Implantable Cardioverter Defibrillator (ICD)
An ICD is a battery operated device connected to wires that run to your heart and is implanted in a similar way to a pacemaker. It is able to deliver an electrical shock to the heart during a life threatening heart rhythm. The aim is to ‘reboot’ the heart to get it back into a normal rhythm again.
All modern ICD contain a pacemaker in addition to the ICD component.
ICD may be used as a preventative treatment for people who are deemed to be at risk of cardiac arrhythmia or cardiac arrest. Such devices are called primary prevention ICD.
ICDs may also be used in patients who have suffered a life threatening cardiac arrhythmia and may continue to be at risk in the future. These are called secondary prevention ICD.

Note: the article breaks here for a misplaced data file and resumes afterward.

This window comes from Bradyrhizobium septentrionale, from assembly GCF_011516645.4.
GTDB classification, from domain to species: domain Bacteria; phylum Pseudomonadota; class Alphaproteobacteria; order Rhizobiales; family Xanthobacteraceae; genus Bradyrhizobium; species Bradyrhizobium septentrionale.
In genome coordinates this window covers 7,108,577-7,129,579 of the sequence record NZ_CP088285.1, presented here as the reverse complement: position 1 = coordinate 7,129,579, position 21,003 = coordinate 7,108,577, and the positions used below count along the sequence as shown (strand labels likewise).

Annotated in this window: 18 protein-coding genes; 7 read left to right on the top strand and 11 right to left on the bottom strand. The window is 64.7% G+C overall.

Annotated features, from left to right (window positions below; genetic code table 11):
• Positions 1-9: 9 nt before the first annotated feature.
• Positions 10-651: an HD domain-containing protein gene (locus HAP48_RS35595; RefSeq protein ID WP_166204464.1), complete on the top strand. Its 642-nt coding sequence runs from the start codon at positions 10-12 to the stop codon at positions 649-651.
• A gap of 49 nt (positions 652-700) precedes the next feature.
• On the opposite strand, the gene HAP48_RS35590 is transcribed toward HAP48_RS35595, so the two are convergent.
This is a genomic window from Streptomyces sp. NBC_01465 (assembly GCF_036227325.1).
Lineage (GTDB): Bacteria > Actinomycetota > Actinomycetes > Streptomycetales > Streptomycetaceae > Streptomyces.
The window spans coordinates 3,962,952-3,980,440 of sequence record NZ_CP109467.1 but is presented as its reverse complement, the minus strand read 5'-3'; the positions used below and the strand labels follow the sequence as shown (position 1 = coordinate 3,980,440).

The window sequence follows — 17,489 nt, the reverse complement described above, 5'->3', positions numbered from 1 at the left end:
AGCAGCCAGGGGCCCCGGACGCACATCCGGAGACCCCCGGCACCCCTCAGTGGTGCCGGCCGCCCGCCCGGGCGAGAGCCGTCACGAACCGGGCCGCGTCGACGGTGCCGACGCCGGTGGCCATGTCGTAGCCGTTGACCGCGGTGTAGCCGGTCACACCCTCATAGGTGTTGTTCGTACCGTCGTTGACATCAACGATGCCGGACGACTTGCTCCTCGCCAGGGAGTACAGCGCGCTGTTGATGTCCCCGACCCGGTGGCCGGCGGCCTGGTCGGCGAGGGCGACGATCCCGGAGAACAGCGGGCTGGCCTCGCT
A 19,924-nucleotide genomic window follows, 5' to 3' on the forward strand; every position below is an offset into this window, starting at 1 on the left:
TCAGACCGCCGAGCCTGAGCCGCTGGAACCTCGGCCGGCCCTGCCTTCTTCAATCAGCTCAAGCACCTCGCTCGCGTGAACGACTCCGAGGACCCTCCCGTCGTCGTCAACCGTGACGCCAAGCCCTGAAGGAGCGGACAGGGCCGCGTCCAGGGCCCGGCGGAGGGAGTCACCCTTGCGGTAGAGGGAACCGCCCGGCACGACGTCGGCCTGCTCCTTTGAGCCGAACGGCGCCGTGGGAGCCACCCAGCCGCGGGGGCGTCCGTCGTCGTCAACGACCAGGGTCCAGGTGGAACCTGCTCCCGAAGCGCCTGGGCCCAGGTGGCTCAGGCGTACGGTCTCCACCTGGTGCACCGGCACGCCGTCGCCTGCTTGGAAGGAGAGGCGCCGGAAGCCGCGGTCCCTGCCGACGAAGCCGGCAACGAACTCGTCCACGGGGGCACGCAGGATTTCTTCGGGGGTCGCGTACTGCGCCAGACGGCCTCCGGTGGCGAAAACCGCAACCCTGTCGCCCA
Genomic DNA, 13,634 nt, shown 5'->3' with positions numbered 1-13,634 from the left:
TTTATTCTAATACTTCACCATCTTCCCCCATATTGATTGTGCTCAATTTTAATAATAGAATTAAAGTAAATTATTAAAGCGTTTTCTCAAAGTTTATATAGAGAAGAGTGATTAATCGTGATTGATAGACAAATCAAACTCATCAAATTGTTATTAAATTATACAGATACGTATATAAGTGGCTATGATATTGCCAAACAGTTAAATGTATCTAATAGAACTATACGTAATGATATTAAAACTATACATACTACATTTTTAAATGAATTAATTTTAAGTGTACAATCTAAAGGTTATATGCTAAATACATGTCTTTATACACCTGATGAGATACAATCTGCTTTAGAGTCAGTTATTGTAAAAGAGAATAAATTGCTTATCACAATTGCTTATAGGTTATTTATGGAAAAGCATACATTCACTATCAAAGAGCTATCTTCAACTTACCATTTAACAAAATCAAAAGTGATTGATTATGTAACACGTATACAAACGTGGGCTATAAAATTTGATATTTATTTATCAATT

ICD may be single chamber (1 lead), dual chamber (2 leads) or Biventricular (3 lead) also called Cardiac Resynchronization Therapy (CRT devices).
You may have the device implanted under the skin on the left side of your chest with an electrode placed alongside your breast bone which connects to the battery. This is known as subcutaneous implantable cardioverter defibrillator (SICD) . Your doctors will speak to you about what type of ICD is most appropriate for you.